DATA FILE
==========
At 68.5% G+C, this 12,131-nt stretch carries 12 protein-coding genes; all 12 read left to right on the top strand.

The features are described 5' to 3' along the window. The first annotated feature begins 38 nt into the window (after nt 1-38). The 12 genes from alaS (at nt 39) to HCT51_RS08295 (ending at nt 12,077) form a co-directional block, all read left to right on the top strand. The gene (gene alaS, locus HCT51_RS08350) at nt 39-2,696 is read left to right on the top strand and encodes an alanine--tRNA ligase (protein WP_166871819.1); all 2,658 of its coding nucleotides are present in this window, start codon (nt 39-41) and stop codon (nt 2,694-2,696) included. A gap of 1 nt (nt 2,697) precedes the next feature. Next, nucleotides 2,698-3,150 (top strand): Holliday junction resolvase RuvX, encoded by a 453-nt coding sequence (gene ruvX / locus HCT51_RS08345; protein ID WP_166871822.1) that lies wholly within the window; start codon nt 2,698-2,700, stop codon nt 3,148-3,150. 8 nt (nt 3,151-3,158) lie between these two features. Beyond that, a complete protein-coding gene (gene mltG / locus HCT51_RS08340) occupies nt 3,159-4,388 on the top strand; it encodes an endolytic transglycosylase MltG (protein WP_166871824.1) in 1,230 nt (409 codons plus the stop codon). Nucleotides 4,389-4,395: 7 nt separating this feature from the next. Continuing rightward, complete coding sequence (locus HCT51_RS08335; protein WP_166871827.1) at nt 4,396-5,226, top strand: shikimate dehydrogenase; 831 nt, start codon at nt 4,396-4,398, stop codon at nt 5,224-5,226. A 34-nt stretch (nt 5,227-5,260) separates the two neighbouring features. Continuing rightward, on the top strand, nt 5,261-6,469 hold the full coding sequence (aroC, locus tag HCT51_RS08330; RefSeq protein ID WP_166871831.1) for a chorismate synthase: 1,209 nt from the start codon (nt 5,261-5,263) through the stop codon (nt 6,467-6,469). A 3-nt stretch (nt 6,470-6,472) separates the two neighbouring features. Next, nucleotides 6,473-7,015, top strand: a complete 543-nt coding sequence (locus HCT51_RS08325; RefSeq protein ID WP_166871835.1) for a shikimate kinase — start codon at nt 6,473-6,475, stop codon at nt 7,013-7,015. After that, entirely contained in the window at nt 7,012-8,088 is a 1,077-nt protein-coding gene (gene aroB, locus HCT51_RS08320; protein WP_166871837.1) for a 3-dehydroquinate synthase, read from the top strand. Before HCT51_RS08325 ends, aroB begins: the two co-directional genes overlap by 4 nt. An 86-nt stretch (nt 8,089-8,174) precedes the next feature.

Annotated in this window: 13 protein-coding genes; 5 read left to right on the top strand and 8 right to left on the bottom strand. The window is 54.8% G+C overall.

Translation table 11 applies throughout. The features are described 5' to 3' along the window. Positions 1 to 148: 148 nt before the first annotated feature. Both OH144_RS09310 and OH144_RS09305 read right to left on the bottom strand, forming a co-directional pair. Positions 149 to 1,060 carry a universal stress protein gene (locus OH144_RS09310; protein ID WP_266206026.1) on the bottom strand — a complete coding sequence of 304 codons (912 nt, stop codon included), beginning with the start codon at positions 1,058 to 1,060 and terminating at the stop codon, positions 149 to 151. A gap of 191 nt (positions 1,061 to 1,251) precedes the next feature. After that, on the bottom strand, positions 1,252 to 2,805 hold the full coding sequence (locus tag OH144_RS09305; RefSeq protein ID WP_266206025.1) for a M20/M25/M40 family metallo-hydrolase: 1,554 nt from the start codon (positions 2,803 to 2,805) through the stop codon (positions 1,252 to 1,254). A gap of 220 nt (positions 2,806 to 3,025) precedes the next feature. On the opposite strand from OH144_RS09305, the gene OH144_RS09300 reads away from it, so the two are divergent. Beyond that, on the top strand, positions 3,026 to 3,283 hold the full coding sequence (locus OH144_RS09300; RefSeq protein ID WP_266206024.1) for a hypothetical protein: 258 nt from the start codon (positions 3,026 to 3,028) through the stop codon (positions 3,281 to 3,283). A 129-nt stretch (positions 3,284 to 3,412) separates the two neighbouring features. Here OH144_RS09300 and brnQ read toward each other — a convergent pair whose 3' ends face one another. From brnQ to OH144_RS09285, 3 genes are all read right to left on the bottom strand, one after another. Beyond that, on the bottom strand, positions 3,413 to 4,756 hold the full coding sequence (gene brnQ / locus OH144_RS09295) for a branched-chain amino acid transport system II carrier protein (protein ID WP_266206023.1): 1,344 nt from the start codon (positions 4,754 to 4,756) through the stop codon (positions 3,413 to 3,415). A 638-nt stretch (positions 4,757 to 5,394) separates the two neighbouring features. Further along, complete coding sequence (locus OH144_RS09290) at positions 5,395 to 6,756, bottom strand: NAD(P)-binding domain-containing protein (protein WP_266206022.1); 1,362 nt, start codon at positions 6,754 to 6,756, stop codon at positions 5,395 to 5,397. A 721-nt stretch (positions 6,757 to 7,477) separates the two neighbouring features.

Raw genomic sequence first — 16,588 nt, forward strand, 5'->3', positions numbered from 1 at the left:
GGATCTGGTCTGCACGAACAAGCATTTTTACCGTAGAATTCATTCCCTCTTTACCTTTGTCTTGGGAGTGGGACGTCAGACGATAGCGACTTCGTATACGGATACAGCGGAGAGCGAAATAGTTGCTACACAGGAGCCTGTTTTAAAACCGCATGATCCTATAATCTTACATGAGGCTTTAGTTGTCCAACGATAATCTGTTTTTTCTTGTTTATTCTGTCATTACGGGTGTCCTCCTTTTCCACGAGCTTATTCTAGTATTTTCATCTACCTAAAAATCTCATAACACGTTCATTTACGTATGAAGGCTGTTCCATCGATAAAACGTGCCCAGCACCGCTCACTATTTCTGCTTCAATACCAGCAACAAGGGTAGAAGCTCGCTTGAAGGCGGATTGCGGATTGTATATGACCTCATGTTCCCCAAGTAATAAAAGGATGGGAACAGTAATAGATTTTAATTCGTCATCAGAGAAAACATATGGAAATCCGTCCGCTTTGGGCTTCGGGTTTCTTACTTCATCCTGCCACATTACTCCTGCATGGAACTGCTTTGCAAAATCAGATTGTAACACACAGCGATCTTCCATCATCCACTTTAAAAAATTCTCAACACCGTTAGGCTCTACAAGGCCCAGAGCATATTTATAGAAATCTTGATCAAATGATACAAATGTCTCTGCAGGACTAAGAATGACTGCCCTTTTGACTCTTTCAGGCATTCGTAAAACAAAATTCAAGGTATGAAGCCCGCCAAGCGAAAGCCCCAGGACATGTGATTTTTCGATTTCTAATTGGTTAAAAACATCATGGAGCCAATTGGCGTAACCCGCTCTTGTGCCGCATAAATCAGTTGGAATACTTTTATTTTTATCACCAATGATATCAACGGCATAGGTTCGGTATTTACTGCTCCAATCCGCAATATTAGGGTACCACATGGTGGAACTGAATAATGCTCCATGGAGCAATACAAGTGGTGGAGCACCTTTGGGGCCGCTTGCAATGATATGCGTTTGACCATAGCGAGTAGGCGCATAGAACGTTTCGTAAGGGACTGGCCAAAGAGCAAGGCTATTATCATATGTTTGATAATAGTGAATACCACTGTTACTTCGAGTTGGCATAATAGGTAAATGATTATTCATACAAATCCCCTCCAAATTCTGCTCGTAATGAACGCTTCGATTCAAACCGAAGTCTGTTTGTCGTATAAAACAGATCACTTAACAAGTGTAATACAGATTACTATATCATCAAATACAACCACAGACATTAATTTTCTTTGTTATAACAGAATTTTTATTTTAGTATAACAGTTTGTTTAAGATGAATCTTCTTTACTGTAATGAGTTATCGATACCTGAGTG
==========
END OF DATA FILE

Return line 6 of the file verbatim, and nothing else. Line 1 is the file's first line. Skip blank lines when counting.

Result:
GGATCTGGTCTGCACGAACAAGCATTTTTACCGTAGAATTCATTCCCTCTTTACCTTTGTCTTGGGAGTGGGACGTCAGACGATAGCGACTTCGTATACGGATACAGCGGAGAGCGAAATAGTTGCTACACAGGAGCCTGTTTTAAAACCGCATGATCCTATAATCTTACATGAGGCTTTAGTTGTCCAACGATAATCTGTTTTTTCTTGTTTATTCTGTCATTACGGGTGTCCTCCTTTTCCACGAGCTTATTCTAGTATTTTCATCTACCTAAAAATCTCATAACACGTTCATTTACGTATGAAGGCTGTTCCATCGATAAAACGTGCCCAGCACCGCTCACTATTTCTGCTTCAATACCAGCAACAAGGGTAGAAGCTCGCTTGAAGGCGGATTGCGGATTGTATATGACCTCATGTTCCCCAAGTAATAAAAGGATGGGAACAGTAATAGATTTTAATTCGTCATCAGAGAAAACATATGGAAATCCGTCCGCTTTGGGCTTCGGGTTTCTTACTTCATCCTGCCACATTACTCCTGCATGGAACTGCTTTGCAAAATCAGATTGTAACACACAGCGATCTTCCATCATCCACTTTAAAAAATTCTCAACACCGTTAGGCTCTACAAGGCCCAGAGCATATTTATAGAAATCTTGATCAAATGATACAAATGTCTCTGCAGGACTAAGAATGACTGCCCTTTTGACTCTTTCAGGCATTCGTAAAACAAAATTCAAGGTATGAAGCCCGCCAAGCGAAAGCCCCAGGACATGTGATTTTTCGATTTCTAATTGGTTAAAAACATCATGGAGCCAATTGGCGTAACCCGCTCTTGTGCCGCATAAATCAGTTGGAATACTTTTATTTTTATCACCAATGATATCAACGGCATAGGTTCGGTATTTACTGCTCCAATCCGCAATATTAGGGTACCACATGGTGGAACTGAATAATGCTCCATGGAGCAATACAAGTGGTGGAGCACCTTTGGGGCCGCTTGCAATGATATGCGTTTGACCATAGCGAGTAGGCGCATAGAACGTTTCGTAAGGGACTGGCCAAAGAGCAAGGCTATTATCATATGTTTGATAATAGTGAATACCACTGTTACTTCGAGTTGGCATAATAGGTAAATGATTATTCATACAAATCCCCTCCAAATTCTGCTCGTAATGAACGCTTCGATTCAAACCGAAGTCTGTTTGTCGTATAAAACAGATCACTTAACAAGTGTAATACAGATTACTATATCATCAAATACAACCACAGACATTAATTTTCTTTGTTATAACAGAATTTTTATTTTAGTATAACAGTTTGTTTAAGATGAATCTTCTTTACTGTAATGAGTTATCGATACCTGAGTG